Most builders of gyros this light in the US are hoping to operate them under FAR Part 103. There is no Pilot's Operating Handbook required in this case, but Part 103 requires documentation of a max speed of 55 knots in straight-&-level flight at max power, as well as compliance with other limitations, documentation which is supposed to be available on demand by an inspector.I believe you can STATE the max airspeed in your aircraft operating manual. There is no requirement to demonstrate it. So, the entire issue may be moot.
§103.3 Inspection requirements.
(a) Any person operating an ultralight vehicle under this part shall, upon request, allow the Administrator, or his designee, to inspect the vehicle to determine the applicability of this part.
(b) The pilot or operator of an ultralight vehicle must, upon request of the Administrator, furnish satisfactory evidence that the vehicle is subject only to the provisions of this part.
Here you have a good example of why training is so important even for an ultralight. Most of my clients could look at this and tell me what went wrong after their first hour of ground and all after their first takeoff.Video of original gyo. Crashed during takeoff. Don't what the engine is or the hp rating.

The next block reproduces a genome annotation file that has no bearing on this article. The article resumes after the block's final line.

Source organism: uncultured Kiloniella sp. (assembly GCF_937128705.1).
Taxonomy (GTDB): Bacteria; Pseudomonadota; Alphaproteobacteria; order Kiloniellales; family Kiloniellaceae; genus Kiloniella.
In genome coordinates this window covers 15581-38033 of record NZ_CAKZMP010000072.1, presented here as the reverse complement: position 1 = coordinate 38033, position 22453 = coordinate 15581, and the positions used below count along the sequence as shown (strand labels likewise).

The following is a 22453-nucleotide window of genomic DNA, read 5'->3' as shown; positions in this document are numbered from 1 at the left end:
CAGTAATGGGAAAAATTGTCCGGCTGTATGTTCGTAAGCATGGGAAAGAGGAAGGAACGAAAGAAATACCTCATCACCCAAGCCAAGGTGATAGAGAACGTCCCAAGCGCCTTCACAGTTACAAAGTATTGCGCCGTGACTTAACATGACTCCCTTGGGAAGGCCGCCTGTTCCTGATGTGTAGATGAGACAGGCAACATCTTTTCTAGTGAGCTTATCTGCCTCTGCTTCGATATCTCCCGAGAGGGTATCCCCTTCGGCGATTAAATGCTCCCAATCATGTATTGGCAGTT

Many helicopters have a vertical tail fin of some sort, not just a tail rotor, and at a decent forward speed the airflow over that fin reduces the work that needs to be done by the tail rotor. In hover, of course, it can require lots of anti-torque pedal, but comparisons there aren't valid anyway because the gyro can't maintain a true hover as you observed. At speed, the tail rotor doesn't need to work as hard thanks to the fin, using less energy, and the relative efficiency of direct drive over fluid coupling for the main rotor wins the day.Indirectly, a helicopter might be more efficient; however, it needs to deal with the torque created by the rotor and that energy is wasted. So, depending on how stream line and how efficient the pusher prop are, a gyro might just be a little more efficient than a helicopter. And in most cases, the helicopter comes out ahead. Another handicap for gyro is it can't takeoff vertically and hover.
Yeah. The push prop torque is much more apparant in an ultralight, and even more so when the rotor is not loaded.In my opinion it has nothing to do with power or lack of it.
Gyroplanes don't kill pilots; pilots kill gyroplanes.
That engine only produce 28hp max. Might just be enough to power a fix wing UL. The new engine on that gyro is Thor 250 and it has 36hp. Guess 8hp makes a big difference. Then again, that's amost 29% more power.The engine in the video looks like simonini mini 2 ,I have seen this ( first) gyroplane in another video or picture.
A FW can fly with much less power. My JCD03 of 175 lbs and span 23 feets was powered by a 12 hp SOLO engine and a propeller 28 inchs rotating at 5800 rpm.That engine only produce 28 hp max. Might just be enough to power a fix wing UL.
If you can save 50lb, the extra expenses is worth it. You can use a less powerful engine and get the same performance.A single-piece graphite-fiber fuselage for a Bensen-style gyro could weigh considerably less than the typical bolted product. It might well come in at only 200 lb -- but at great expense compared to our cheap bolted frames.